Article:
Pandemic isolation may be fueling rage

Reporter: Zach Oliveri Writer: Drew Hill
Published: Updated:
unruly passengers
Credit: WINK News

More attacks are being provoked by fits of rage. Just in the past three months, WINK News has told you about four road rage attacks in Southwest Florida. From drivers firing bullets on the road to boaters pointing guns at others on the water.

These tantrums aren’t just happening in Southwest Florida, they are also happening in stadiums and on flights.

Doctors are saying that the pandemic is taking a toll on people at different times and to varying degrees. Getting back to normal now has some people not feeling excitement but, instead, angry.

From fists of flights to fans in stands taunting players, is pent-up anger pouring out after months of isolation?

Alise Bartley is FGCU’s Community Counseling Center Director. “We’re tired of having our rights taken away from us. So, we are going to maybe put ourselves in situations where we’re not thinking about the bigger picture and how our behavior can impact the lives of others,” Bartley said.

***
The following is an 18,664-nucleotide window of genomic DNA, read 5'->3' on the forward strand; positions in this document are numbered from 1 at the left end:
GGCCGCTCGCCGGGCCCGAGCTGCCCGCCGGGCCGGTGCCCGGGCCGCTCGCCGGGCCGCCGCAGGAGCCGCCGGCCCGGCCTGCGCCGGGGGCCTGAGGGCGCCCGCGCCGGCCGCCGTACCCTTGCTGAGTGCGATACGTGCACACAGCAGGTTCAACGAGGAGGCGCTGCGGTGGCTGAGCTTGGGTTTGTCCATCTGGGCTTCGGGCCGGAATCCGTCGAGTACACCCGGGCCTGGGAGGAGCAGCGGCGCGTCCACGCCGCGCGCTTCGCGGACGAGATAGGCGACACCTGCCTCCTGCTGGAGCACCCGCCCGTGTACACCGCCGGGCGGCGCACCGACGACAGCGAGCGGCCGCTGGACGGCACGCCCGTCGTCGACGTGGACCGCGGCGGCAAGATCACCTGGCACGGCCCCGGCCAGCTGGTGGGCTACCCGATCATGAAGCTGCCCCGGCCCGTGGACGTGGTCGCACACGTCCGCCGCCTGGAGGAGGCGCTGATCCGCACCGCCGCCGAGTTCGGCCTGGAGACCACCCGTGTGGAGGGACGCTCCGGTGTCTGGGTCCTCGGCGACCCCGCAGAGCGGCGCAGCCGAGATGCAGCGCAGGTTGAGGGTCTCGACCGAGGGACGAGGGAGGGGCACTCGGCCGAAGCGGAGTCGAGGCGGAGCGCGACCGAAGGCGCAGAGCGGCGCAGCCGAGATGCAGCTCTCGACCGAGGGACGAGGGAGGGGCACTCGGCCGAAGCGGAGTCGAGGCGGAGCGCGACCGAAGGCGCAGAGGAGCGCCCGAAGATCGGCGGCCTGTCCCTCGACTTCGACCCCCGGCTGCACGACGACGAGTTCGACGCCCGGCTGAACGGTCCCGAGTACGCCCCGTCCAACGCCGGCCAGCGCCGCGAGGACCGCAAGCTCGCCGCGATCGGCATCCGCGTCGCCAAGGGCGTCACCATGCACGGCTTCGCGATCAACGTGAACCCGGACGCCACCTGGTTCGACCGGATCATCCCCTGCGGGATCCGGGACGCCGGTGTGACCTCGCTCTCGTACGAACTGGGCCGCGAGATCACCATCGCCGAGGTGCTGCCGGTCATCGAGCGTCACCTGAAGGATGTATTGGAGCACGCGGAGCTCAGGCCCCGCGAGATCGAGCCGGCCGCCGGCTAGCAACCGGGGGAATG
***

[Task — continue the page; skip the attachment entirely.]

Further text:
Bartley says some people are overwhelmed by the constant “do this” and “don’t do that” that we’ve dealt with in the past year.

The FAA has 2,500 reports of bad passenger behavior. Of those, 1,900 were people being angry about having to wear a mask.

“A lot of us are just done. We’re tired we’re exhausted and this is where I just ask people to take a step back. Take a breath,” Bartley said.

After a season in the bubble, NBA fans are back. But some of those are not in a good way. From spitting on a player in New York to running on the floor in Washington to throwing a water bottle in Boston. The man in Boston could face 10 years in prison.

“It’s almost like a balloon and you’re filling it up with water and it stretches and stretches and stretches and we think oh we can just let the water out,” Bartley said. “Well unfortunately the balloons are popping. So they’re exhibiting behavior that they maybe wouldn’t exhibit during regular times.”

Each of those cities saw people going through long stay-at-home orders. Here in Southwest Florida, we did not.

Bartley says this is an interesting hypothesis that needs to be explored fully.

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